Spring settled in a bit late, but the dew of late May mugginess and colors budding in the vegetation breathed some overdue vitality here. You’re beginning to take image of who I knew you to be when I first touched down on Kansas Street, five years ago. Before that, you met me as a transitioning young adult and I’ll admit, you didn’t leave me with the best first impression. Rumors of your dank, industrial ambiance deterred me, but your people met me with gracious hospitality and an invitation into a divinely appointed experience. By the time I came down here, I was excited to see you again. Moreover, I anticipated spending the next couple years of my life here in your company.
I got to know you very well over five years. I learned the cadences of your streets – how they buzzed with adrenaline and teenage spirit every fall on the eve of a new school year, how parking near Mugby was sparse, that east side of the big lake is indeed not a driveway, and to always look another time at the uncontrolled residential intersections. The air you breathed out felt piercingly colder and scorchingly hotter, yet those spring breezes felt even more tranquil than I ever experienced before. The trains were an admitted nuisance, but in return, it meant longer conversations with dearly beloved people in the front and back seats of my car. It meant more cymbal crashes when the breakdown hit, and long ways around. The abundance of mom and pop eat ins, industrial prowess, academic residence, and historical character coalesce into a truly unique landscape. And I saw God truly exist in all of them, in very special, very unique ways.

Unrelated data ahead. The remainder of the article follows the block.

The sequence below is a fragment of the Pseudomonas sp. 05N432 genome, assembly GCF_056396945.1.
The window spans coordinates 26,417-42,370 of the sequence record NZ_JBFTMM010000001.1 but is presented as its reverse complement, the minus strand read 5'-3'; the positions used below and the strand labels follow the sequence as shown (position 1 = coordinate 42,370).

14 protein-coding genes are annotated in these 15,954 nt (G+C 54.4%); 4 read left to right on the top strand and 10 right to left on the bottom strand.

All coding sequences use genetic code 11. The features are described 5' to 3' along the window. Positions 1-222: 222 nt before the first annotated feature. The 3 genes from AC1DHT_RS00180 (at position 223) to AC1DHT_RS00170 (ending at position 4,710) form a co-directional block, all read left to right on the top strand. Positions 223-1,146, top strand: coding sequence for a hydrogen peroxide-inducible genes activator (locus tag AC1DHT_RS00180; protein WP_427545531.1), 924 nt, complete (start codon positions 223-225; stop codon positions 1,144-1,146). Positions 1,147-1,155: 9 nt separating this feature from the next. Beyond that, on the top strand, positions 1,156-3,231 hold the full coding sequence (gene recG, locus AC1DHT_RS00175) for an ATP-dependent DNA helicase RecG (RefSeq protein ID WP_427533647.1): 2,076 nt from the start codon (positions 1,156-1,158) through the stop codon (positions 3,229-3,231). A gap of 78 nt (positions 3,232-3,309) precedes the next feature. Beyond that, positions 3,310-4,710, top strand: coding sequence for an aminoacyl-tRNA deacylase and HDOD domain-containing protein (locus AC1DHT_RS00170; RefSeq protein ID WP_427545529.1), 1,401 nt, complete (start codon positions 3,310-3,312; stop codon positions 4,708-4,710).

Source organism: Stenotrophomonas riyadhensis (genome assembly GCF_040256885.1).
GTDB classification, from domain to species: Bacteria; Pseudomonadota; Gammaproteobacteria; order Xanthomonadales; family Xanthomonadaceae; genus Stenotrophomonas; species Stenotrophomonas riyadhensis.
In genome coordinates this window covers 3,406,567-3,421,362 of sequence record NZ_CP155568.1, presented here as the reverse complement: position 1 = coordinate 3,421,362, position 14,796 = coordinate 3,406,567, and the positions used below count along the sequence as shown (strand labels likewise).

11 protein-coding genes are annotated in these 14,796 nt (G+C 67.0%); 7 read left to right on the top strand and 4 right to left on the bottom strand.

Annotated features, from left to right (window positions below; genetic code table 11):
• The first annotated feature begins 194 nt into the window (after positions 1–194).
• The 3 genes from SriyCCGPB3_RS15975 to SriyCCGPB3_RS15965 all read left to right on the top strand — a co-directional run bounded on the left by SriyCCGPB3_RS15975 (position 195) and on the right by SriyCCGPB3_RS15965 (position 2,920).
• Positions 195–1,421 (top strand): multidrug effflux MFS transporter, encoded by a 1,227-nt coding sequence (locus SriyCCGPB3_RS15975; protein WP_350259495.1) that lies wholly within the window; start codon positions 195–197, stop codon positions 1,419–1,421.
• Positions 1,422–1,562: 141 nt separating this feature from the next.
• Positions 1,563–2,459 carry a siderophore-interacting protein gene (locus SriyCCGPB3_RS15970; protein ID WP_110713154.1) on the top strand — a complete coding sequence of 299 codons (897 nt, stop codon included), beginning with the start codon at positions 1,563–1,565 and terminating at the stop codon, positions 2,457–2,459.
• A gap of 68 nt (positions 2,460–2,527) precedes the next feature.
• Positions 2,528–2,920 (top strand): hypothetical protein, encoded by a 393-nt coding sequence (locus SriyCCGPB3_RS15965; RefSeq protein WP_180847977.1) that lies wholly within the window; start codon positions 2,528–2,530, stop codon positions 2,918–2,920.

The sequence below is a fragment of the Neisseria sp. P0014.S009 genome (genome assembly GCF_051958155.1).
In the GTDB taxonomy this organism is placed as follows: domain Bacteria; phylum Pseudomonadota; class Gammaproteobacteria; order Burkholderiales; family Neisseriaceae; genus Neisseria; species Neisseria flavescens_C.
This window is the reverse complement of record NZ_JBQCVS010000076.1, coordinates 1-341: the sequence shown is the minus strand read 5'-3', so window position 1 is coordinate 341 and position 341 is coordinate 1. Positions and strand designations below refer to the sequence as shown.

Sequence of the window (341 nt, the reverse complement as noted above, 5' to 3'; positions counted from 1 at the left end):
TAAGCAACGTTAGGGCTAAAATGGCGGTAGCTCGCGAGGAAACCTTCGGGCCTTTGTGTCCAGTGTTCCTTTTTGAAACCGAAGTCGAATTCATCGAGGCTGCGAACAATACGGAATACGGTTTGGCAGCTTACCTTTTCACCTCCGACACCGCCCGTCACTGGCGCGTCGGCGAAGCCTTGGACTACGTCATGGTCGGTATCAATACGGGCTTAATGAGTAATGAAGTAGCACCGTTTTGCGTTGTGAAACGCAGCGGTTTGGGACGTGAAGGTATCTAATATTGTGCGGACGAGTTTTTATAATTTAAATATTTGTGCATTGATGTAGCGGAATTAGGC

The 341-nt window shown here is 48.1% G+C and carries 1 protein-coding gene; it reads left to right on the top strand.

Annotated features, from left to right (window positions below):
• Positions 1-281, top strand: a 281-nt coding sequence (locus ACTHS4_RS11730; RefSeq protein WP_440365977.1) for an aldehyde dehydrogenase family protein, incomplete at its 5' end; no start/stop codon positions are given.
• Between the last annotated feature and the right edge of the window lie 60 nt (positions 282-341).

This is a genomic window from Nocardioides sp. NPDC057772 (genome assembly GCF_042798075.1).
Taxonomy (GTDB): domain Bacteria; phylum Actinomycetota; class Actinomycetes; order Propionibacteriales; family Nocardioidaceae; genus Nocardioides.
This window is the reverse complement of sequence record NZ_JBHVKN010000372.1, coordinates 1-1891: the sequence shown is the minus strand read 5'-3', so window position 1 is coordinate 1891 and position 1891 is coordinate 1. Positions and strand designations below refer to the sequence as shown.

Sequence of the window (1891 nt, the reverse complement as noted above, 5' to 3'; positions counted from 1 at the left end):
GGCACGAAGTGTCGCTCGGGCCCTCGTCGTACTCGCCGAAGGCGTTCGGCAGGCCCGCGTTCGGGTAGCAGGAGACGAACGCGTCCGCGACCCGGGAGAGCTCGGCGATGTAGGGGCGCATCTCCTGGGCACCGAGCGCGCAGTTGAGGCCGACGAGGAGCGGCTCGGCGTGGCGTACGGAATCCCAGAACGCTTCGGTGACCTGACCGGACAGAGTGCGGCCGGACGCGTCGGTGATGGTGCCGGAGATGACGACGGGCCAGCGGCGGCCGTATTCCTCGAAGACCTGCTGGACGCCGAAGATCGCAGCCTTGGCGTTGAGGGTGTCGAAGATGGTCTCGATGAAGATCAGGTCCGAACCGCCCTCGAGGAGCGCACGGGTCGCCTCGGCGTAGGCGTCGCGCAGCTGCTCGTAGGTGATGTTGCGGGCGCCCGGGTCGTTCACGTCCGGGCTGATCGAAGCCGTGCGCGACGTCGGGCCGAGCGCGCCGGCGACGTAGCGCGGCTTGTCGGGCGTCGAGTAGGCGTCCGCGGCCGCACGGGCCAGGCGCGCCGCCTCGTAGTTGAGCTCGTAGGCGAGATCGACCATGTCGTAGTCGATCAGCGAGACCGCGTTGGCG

In turn, you’ve gotten to know me and watch me grow up here. And, I sometimes wonder if it was at all hard for you to watch me those first two years, especially. Did you ever weep when the incandescent glow from a second story window told you I was addicted to pornography? Were you hurt when I silently cursed your ground and people when times were turbulent? If so, I’m sorry. On this other end I realize those rash emotions were expressed out of immaturity, I was a jaded young leader, and brand new Christian trying to reconcile an addiction that haunted me. I never meant to make your people feel hurt by my callowness. Did you ever feel my anxiety in the cracks of your gravel when papers were due, conversations needed to be had, and life decisions needed to be made? Did you ever feel like scolding me when I reacted out of anger, displaced my emotions, and burned bridges? If so, thank you for your patience and I’m grateful for your forbearance. I can probably catalog many times when I probably deserved more severe chastisement for it.
Matthew 7 and Hebrews 12 describe God as a Father who gives good gifts to his children and is a disciplinarian that delivers righteous justice with a merciful undertone. Winona, you were the fertile ground for those things to happen in your wards. The metamorphasis I underwent at 20 years old, meeting Jesus and transforming as a roommate, friend, brother, son, and leader were necessary, hard at times, but ultimately gratifying as I look back on those lessons reserved for this time of life on this side of now, 25 years old. The vessels for those changes at Pleasant Valley Church, Celebrate Recovery, full time manufacturing, coffee shops, mentorship, and platonic brother/sisterhood were grown in your soil and the people I met through all those avenues kept that soil well tilled by their hospitality, forbearance, encouragement, support, and love of Christ. I became and still realizing the vision of the man that I aspire to be. I will never be able to adequately articulate how formational this was and is for me. Those people will forever carry a place in my heart with warm affection and friendship into the following stages of life.